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I just couldn't resist.

Posted by sam_md (My Page) on
Tue, Oct 8, 13 at 17:03

The auctioneer said "high bidder takes his choice", when I said $20 he said SOLD. I held up 4 fingers and took all four. LOL
They came out of an estate with many nice things. These were packed away and hadn't seen daylight for a long time.
They are sort of turn-of-the-century, quadruple plate New Amsterdam & Rogers Silver Co's, about 9" tall.
What would you call them, did they have a special function?
When were they customarily used?
 photo 10-08-13001.jpg

Follow-Up Postings:

RE: I just couldn't resist.

here's a similar one without the spoons...

Marked Sheffield Plate with a frieze of flowers below the 12 spaces for spoons, a bird finial atop, 1880-1910 era, no dents or glaring problems, 10" tall to the top of the birds tail by 7" wide from handle to handle.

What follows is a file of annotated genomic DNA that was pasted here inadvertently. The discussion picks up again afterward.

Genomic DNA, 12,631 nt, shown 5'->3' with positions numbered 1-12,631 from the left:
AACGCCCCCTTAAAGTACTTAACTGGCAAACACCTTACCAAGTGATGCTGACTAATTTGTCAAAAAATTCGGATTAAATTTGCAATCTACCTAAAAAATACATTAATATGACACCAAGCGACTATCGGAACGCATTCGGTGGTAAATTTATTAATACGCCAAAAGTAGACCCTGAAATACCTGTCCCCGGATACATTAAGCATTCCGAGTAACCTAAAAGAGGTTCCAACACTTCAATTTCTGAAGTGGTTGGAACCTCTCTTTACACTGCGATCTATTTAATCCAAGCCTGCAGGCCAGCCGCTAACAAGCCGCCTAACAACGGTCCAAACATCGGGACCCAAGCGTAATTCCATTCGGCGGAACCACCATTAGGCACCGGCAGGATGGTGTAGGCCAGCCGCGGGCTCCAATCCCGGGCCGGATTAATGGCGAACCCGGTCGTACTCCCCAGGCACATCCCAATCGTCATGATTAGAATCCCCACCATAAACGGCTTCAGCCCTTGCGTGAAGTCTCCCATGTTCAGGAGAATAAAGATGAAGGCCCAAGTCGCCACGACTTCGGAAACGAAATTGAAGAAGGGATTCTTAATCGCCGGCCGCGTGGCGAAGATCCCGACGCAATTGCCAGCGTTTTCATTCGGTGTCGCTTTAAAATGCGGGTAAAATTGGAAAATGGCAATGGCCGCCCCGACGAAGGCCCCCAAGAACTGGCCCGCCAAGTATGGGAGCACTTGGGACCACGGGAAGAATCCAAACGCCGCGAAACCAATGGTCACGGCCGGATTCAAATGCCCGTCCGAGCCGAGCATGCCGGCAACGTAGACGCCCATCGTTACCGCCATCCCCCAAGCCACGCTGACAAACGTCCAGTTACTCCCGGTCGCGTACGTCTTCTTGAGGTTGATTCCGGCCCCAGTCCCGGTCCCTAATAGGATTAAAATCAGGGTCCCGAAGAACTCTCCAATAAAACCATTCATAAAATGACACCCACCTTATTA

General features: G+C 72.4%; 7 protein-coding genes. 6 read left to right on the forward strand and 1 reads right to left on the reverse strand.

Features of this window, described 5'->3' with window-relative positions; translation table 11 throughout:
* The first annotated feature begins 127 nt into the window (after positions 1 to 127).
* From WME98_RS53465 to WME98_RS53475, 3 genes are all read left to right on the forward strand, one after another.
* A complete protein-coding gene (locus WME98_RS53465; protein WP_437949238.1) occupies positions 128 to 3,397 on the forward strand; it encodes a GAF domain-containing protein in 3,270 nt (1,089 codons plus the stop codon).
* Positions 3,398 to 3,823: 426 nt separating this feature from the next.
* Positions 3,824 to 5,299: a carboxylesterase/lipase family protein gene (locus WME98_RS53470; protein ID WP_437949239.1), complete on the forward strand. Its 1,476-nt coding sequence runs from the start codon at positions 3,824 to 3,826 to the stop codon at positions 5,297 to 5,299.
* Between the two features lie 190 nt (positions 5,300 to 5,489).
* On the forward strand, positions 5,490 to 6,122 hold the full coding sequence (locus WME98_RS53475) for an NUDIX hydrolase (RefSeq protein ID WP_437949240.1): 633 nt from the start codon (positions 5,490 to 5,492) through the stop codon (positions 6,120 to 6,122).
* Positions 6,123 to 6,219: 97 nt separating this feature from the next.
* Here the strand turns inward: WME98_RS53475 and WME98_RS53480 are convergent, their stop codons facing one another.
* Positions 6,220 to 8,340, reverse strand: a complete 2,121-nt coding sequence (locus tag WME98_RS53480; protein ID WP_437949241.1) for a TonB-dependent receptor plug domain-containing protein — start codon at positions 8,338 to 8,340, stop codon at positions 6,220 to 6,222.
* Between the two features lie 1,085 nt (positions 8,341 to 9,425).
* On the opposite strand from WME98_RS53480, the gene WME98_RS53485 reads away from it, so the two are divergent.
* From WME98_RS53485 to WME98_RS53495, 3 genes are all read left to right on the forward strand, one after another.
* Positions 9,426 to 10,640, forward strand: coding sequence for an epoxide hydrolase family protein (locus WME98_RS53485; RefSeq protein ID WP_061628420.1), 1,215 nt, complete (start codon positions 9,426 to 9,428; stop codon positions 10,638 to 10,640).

Here is a link that might be useful: Spoon holder/sugar bowl

RE: I just couldn't resist.

These were in vogue late 1800s to very early 1900s. They were not inappropriate for setting out at a tea, and some sources say that when silverplate became affordable for the 'masses' that many women would use them so show off their fancies,and leave teaspoons out with the sugar bowl when the other flatware were kept in drawers. They tended to come into use later than the 'spooner' but are a form of them. A spooner was a fancy cup in which teaspoons were presented at meals or teas. I did a little Google and came up with this, evidenty a popular pattern at the time. I have seen them in old catalogues and they came in all qualities.

Here is a link that might be useful: Victorian spoon holders

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